On June 12, 1965 it was announced that, purportedly for their services to British industry, the Beatles were to be made Members of the Most Excellent Order of the British Empire (MBE), and on October 26 they received their medals from the Queen in an investiture ceremony at Buckingham Palace.
Having originally observed that "I thought you had to drive tanks and win wars to get the MBE," John Lennon later confessed that he had seriously considered declining the award, before deciding to go along with it. This way, at least, he would annoy those who had expressed outrage at such an honor being bestowed on "mere pop stars."
"I really think the Queen believes in it all," he said to biographer Hunter Davies, author of The Beatles. "She must. I don't believe in John Lennon, Beatle, being any different from anyone else, because I know he's not ... I always hated all the social things. All the horrible events and presentations we had to go to. All false. You could see right through them all, and all the people there. I despised them."
In the meantime, John played the part of the happily married husband and father. Wife Cynthia and son Julian, initially kept in the background, had now come out into the open and family portraits of the three together would frequently appear in newspapers and magazines. In reality, however, John was just drifting, for this was a situation that he found himself in rather than one he would have opted for.
When home, all he really wanted to do was relax and retreat into himself. Alternately watching TV, gazing out of the window, or reading the books of Swift, Tennyson, Huxley, Orwell, Tolstoy, and Wilde, he rarely got into deep conversations with his wife or played at length with his son.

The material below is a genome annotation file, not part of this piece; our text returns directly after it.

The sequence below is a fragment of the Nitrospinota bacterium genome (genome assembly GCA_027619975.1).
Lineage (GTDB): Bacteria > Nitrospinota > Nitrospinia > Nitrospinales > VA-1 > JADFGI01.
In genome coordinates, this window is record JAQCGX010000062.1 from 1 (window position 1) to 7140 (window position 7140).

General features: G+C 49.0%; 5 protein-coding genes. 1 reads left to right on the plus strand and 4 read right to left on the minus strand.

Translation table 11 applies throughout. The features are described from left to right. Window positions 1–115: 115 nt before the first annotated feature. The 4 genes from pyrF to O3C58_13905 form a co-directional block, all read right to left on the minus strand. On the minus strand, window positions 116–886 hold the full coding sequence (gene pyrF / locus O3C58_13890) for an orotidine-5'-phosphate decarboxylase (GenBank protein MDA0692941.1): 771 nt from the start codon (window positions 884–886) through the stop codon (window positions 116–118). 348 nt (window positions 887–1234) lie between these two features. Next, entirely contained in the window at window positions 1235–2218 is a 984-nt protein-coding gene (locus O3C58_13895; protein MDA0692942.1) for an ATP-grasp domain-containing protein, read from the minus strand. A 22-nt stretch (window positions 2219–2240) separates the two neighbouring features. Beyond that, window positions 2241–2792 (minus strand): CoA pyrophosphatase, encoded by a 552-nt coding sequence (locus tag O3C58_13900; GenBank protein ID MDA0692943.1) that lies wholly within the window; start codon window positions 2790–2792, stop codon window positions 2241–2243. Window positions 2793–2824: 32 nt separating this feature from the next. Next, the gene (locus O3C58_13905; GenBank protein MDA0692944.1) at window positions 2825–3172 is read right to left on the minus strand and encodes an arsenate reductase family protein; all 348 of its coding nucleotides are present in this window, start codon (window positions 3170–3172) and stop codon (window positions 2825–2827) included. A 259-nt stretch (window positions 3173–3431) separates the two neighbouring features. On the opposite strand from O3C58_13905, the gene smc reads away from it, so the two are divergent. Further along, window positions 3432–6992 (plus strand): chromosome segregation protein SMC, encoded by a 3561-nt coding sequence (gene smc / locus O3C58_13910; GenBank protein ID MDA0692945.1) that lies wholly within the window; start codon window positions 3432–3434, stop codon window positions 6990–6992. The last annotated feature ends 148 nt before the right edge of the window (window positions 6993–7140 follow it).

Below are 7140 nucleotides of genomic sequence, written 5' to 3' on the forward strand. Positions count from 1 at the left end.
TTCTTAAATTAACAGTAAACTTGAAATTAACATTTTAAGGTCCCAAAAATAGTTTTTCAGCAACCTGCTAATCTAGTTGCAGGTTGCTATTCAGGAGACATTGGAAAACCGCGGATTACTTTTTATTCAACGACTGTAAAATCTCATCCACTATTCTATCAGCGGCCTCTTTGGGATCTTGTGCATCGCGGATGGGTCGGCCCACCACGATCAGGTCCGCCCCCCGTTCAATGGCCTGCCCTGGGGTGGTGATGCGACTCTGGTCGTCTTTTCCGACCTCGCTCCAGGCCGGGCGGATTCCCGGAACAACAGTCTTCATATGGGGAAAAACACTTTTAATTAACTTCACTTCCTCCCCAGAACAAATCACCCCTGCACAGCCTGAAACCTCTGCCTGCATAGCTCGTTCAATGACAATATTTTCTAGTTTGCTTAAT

He would, however, feel guilty about his inattention when away on tour, confiding his thoughts in long letters to Cynthia. What he didn't reveal, however, was that his main distractions on the road -- as with the other Beatles -- were the girls who hung around the band, and an increasing supply of soft and hard drugs.
"'Norwegian Wood' [on the Rubber Soul album] was about an affair I was having," he later admitted to Playboy interviewer David Sheff. "I was very careful and paranoid because I didn't want my wife, Cyn, to know that there really was something going on outside of the household. ... I was trying to be sophisticated in writing about an affair, but in such a smokescreen way that you couldn't tell."
So it is that in the song, after opening with the line: "I once had a girl, or should I say, she once had me," and then telling us:
John then cops out by killing the romantic scene and injecting it with some offbeat humor:
Clearly, then, even though one side of John wanted to keep his privacy, his other, artistic side felt compelled to tell the truth. This would become increasingly apparent over the next few years, highlighting the widening gap between his style of songwriting and that of Paul McCartney.
The Rubber Soul album was, in fact, the first clear indication of John's growing maturity as a songwriter, for apart from "Norwegian Wood" he also contributed true classics such as "Girl," the retrospective "In My Life," and the autobiographical "Nowhere Man." These are the sort of mid-period Lennon/Beatle numbers that, since his death, have been the most frequently played radio-reminders of him. Furthermore, John's recollections of how he wrote them also helps emphasize the often inspirational nature of his talent:
"'Nowhere Man' ... I'd spent five hours that morning trying to write a song that was meaningful and good," he told Playboy interviewer David Sheff, "and I finally gave up and lay down. Then 'Nowhere Man' came, words and music, the whole damn thing, as I lay down. The same with 'In My Life'! I'd struggled for days and hours trying to write clever lyrics. Then I gave up and 'In My Life' came to me. So letting it go is what the whole game is."